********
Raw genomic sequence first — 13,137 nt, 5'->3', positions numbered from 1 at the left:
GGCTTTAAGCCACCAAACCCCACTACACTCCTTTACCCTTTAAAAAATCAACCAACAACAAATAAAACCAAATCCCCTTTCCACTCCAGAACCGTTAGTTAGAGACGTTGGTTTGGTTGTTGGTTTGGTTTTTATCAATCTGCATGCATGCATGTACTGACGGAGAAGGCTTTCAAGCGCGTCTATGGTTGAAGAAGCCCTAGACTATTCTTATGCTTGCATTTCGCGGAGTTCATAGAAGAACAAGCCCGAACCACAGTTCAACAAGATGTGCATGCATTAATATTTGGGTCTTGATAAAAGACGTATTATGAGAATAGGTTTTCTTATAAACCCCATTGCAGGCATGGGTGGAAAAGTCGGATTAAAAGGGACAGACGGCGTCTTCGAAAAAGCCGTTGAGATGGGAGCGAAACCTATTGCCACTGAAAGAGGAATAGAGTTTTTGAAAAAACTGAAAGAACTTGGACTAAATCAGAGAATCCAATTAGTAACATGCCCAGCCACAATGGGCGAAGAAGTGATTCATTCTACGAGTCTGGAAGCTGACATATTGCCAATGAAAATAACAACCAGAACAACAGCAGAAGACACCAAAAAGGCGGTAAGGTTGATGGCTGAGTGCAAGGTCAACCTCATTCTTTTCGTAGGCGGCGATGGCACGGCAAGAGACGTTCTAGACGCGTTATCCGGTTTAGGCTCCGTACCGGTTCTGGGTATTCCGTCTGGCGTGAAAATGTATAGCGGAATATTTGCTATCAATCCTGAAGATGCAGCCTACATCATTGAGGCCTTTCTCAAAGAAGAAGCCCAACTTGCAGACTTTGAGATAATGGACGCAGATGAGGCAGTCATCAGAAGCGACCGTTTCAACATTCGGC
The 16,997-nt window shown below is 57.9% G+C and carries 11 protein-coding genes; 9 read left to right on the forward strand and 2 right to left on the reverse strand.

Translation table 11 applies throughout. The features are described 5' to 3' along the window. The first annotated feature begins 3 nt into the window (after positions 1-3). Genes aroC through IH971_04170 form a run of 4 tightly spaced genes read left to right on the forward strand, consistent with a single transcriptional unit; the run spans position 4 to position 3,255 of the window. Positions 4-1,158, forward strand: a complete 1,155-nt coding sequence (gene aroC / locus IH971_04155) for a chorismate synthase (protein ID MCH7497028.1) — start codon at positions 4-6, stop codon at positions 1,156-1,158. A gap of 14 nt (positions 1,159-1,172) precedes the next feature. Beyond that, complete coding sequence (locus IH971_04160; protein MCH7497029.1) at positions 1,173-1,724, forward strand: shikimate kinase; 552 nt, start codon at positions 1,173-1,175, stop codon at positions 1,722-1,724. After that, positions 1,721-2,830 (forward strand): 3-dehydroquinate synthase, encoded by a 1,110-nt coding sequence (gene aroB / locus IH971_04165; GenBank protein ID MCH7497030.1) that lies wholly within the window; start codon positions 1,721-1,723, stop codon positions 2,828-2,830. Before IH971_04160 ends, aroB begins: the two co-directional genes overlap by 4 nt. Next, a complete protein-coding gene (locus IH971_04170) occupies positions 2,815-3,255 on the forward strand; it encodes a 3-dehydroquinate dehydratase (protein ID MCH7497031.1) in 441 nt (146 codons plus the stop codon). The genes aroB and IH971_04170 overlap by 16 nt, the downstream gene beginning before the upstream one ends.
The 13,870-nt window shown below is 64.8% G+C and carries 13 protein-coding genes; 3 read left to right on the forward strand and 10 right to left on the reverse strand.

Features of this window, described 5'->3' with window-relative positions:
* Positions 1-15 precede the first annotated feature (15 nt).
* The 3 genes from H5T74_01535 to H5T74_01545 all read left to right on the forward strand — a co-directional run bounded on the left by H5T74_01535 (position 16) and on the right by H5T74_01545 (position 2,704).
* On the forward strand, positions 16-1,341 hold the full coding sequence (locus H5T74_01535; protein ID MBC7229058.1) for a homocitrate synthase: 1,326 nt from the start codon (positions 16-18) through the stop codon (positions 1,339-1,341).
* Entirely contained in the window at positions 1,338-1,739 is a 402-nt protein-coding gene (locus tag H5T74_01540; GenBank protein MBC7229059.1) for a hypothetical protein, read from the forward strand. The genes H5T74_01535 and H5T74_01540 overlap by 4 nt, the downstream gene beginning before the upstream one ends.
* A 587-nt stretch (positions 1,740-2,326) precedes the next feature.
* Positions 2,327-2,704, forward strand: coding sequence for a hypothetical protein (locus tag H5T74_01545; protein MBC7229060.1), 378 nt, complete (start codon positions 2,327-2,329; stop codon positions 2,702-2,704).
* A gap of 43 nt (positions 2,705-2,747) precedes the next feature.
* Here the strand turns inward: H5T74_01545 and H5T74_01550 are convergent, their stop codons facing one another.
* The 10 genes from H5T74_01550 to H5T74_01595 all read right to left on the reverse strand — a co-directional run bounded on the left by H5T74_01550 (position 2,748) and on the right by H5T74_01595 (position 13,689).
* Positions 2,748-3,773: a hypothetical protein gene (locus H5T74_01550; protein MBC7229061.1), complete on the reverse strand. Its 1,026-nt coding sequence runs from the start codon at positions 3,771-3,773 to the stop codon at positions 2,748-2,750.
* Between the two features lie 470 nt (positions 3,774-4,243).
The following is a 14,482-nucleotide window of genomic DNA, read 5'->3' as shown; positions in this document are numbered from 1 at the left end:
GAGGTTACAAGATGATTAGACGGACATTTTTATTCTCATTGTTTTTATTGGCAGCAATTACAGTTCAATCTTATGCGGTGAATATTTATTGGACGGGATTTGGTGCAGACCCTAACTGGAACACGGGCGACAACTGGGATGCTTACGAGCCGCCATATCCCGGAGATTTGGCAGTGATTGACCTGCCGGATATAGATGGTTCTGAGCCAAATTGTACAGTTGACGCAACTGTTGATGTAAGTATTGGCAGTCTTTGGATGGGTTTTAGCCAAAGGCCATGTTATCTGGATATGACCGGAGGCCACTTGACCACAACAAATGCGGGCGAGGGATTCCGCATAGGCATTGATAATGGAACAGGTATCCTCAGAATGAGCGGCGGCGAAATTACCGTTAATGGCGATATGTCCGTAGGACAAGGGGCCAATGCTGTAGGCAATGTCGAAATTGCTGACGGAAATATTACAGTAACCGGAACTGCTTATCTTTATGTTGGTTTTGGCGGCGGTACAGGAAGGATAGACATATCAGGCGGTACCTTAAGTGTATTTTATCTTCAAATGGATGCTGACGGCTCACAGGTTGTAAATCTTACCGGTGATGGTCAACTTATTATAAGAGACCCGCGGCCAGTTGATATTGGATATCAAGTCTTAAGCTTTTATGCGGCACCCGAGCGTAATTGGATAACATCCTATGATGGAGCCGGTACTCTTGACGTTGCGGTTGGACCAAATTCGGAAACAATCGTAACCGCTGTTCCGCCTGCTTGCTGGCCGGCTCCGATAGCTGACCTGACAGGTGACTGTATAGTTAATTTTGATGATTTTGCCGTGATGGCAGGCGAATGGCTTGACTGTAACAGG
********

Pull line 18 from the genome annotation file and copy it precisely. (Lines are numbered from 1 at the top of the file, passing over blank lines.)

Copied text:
The following is a 14,482-nucleotide window of genomic DNA, read 5'->3' as shown; positions in this document are numbered from 1 at the left end: